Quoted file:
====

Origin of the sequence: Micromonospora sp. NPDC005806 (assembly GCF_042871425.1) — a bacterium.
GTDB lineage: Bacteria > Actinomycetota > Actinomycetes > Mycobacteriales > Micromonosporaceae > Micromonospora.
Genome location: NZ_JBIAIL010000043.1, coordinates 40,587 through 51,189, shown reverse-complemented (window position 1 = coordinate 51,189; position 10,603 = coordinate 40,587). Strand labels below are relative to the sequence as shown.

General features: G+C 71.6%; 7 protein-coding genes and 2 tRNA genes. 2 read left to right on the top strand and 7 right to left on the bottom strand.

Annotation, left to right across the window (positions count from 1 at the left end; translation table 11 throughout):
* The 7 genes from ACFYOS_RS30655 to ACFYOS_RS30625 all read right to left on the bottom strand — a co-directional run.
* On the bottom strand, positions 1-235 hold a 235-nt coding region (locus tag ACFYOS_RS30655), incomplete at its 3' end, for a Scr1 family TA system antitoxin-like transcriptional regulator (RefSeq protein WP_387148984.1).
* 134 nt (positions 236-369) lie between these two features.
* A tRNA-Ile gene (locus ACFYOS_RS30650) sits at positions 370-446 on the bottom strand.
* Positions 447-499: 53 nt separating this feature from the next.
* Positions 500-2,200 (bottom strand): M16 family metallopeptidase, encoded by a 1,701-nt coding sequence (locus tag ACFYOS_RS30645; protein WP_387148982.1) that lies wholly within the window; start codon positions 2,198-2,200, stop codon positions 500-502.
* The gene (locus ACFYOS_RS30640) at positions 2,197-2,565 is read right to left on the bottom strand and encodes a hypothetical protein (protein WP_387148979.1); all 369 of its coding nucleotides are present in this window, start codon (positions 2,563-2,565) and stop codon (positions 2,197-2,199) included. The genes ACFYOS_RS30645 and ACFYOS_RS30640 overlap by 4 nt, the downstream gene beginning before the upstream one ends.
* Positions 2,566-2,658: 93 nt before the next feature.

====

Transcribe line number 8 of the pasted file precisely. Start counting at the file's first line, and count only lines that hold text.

* 134 nt (positions 236-369) lie between these two features.